As alternative options are being utilized, there's one option we're not seeing much of: glassine.
Glassine is a pulp-based material specially produced to be a thinner, more durable release liner. Its smooth, glossy surface uses less silicone to achieve a premium release.
The global market for glassine paper is expected to double in the next decade to $4.7 billion USD. And almost every other paper market in the world utilizes glassine: Europe, Asia, South America.
Every market except North America.
So why is it that we're the only one's not open to using glassine as a primary material for release liner?
We're breaking down glassine production and why North America is hesitant to adopt it:
Calendering & Release Liner Materials
When discussing glassine, it's important to note the specialized equipment and different materials used in release liners across the spectrum.
This is because each has its own function for applications and manufacturing processes, which accounts for how much is used in the label industry.
First, the machinery. To make release liner, paper must be put through machines that have methods to both coat and calender it.
Calendering refers to the process of paper passing through alternating stacks of rolls that apply pressure, heat, and friction to smooth and polish the material. When the material is supercalendered, it's run through an additional set of calenders to produce an even smoother and glossier surface.
While there's a range of different release liner materials, we're going to focus on 3 main types that utilize paper specifically:
CCK (Clay Coated Kraft) - CCK has the lowest costs of these three liners. It's essentially paper with clay coating, which accounts for why it's the cheapest. This is also the least dense and most opaque of all the liners and lays flat due to low flexibility. Because of these features, users of CCK will find it applied for graphics or laser sheet labels.
SCK (Super Calendered Kraft) - SCK is primarily used in North America versus other countries. In the U.S. we see it used for thermal printing and applications. Where CCK gets almost all of its holdout (a barrier against silicone) from the clay coating, SCK gets its holdout and low opacity due to its higher density. SCK production in the U.S. is done in a single manufacturing operation.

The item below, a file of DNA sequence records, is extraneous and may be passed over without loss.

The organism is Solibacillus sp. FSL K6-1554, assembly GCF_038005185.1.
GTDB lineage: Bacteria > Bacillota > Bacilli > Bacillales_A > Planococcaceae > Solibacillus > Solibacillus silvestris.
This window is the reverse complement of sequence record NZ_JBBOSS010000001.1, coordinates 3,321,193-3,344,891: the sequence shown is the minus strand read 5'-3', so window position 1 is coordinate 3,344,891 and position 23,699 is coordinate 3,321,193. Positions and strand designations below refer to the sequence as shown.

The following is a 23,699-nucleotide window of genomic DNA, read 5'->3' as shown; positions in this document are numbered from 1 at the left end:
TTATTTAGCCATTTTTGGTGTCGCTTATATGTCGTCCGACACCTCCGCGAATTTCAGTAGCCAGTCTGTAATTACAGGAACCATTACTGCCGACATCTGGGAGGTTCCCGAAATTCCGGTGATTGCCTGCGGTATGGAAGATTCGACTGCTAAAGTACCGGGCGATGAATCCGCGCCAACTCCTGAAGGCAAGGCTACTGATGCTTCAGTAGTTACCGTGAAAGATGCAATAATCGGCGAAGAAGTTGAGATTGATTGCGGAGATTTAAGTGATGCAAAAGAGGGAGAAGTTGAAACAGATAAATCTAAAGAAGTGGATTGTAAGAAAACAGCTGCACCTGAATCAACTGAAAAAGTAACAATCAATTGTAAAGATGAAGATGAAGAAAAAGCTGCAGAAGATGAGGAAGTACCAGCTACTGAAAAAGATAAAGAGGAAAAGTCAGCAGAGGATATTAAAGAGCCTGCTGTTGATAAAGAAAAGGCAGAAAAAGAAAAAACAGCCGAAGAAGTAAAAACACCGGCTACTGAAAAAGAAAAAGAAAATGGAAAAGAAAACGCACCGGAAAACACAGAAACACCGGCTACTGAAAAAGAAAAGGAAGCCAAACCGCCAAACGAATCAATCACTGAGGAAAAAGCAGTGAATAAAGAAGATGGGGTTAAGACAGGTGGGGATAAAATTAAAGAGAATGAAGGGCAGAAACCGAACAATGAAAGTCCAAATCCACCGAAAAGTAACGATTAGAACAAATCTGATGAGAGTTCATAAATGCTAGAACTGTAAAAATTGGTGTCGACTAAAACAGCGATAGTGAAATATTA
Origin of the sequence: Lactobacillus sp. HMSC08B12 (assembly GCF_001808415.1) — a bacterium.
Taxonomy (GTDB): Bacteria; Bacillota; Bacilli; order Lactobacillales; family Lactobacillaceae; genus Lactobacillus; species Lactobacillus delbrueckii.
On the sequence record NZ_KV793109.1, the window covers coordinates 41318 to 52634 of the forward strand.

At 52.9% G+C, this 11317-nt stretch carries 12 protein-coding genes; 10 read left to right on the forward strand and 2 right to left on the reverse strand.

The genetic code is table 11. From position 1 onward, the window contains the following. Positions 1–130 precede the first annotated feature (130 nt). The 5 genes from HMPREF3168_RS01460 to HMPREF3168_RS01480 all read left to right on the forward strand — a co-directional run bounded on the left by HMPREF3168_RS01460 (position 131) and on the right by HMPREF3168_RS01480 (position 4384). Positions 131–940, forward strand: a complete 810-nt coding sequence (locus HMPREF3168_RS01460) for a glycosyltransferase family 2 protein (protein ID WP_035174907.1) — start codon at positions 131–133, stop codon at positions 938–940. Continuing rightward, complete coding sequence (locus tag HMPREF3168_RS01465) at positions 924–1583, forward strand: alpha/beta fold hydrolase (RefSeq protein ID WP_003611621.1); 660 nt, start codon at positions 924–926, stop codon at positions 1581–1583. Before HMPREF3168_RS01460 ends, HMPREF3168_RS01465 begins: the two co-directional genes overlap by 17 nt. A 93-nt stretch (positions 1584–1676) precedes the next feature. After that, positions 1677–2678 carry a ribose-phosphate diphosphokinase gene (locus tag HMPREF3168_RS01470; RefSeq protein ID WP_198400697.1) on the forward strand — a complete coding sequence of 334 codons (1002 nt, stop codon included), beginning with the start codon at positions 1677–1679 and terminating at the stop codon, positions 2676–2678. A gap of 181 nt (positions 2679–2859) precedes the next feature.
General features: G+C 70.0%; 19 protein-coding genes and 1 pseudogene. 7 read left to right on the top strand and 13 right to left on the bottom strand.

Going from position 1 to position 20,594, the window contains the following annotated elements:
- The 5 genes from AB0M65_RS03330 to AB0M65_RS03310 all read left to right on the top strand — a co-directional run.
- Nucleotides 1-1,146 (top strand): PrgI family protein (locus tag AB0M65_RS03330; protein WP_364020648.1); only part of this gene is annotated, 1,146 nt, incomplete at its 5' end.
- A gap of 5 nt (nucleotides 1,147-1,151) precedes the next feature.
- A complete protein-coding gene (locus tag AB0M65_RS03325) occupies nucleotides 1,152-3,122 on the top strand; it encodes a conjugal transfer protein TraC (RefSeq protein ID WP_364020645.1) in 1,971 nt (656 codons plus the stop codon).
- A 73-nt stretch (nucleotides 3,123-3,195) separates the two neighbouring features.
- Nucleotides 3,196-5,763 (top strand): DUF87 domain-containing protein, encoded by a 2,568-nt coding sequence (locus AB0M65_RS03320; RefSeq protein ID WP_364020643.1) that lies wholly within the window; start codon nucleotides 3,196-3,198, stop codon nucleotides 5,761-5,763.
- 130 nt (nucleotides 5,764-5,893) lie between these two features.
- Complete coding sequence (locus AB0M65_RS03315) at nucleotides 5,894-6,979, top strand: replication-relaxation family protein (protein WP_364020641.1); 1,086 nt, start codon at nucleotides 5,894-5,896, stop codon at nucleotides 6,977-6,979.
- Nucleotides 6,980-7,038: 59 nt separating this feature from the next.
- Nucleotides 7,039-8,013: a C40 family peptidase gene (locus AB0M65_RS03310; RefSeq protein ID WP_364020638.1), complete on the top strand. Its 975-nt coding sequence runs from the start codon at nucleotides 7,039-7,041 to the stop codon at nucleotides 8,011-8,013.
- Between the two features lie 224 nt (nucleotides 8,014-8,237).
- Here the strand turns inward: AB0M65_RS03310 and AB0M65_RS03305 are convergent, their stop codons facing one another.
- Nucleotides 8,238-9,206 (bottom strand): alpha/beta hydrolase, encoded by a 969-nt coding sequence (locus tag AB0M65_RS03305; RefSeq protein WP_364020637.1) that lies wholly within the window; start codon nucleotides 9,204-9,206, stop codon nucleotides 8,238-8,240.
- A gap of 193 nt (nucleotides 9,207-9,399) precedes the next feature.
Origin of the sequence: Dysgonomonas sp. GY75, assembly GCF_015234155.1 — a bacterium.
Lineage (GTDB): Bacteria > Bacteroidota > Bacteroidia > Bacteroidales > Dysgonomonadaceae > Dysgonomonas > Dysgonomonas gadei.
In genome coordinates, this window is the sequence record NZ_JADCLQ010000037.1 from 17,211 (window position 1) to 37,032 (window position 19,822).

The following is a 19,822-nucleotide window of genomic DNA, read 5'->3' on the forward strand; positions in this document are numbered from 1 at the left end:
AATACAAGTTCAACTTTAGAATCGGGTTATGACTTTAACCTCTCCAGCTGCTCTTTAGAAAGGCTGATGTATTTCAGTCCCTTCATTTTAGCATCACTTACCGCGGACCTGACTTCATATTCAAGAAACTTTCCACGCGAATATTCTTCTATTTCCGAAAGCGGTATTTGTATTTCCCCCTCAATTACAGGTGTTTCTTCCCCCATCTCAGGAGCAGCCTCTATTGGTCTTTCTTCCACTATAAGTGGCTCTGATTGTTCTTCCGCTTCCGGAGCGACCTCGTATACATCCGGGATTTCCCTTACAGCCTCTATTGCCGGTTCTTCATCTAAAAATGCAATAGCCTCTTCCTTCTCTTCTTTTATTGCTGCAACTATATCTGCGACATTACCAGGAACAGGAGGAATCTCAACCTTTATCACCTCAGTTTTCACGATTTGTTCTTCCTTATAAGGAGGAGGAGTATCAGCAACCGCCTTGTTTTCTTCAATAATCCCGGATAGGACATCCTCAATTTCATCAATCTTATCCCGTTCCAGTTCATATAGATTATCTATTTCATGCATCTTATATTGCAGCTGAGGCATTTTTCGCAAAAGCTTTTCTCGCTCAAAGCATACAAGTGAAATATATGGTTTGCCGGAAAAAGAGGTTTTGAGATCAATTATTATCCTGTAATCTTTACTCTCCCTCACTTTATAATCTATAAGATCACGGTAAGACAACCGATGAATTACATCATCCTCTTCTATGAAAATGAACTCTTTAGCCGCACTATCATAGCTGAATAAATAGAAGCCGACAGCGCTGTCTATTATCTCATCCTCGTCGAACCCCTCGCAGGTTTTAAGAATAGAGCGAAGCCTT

Glassine - Glassine is the most expensive of the 3 materials due to the extra production steps required when making it. Glassine has to be remoisturized and recalendered through 2-3 manufacturing operations. This results in a much thinner material that is extremely durable with the highest density and lowest opacity, all attributes that differentiate glassine from other release liners.
Because glassine requires all of these extra steps, it takes more time, energy, and money to make. All of which hint at why it hasn't made its way into our market on a larger scale.
Let's take a look at why glassine hasn't been an investment North American manufacturers are willing to make.
Why North America Won't Invest
This is the biggest question. Especially when many of the other label industries use glassine as a primary material for release liner.
Due to lower pricing for release liner in the U.S., mills are less profitable and have not invested in the process to the level found elsewhere, like European mills. The European market alone has multiple suppliers of glassine, including companies like:
Point blank, North America just doesn't have paper mills dedicated to manufacturing glassine in large enough quantities. For example, Ahlstro-Munksjö is one of (if not the only) manufacturer of glassine based in North America.
While they produce around 70,000 tons annually, this number includes both glassine and SCK materials. It's often hard to get an exact read on how much glassine is used as it's often lumped together with SCK since both are used in roll-to-roll applications.
The image below is an example:
However, even if Ahlstro-Munksjӧ solely produced glassine, that amount barely scratches the surface in terms of how much liner is needed for annual use.
The general assumption of release liner usage in the U.S. market falls between 500,000-550,000 tons per year. According to Datamyne, glassine use in the last few years only makes up a small percentage of this amount:
2020 = 75,019
2021 = 84,845
2022 (YTD) = 55,607
Compare these meager numbers to UPM's production of nearly 950,000 tons per year for its users.
But despite glassine being promoted as a premium product for release liners, it still hasn't gained popularity in North America.
So if glassine is truly a "better" material to use, why won't we use it? There's a few key reasons why North America won't invest.
SCK Gets the Job Done
There's a reason SCK is so prevalent in the North American market over glassine. Simply put, this paper material does what we need it to do with little fanfare.
North America is partial to SCK because it meets the requirements needed for labels to work without the added cost associated with glassine: smooth surface, easy release, durability in most application processes.
Our thought process is, "Why pay more for glassine when SCK works just as well?" And it's a valid point.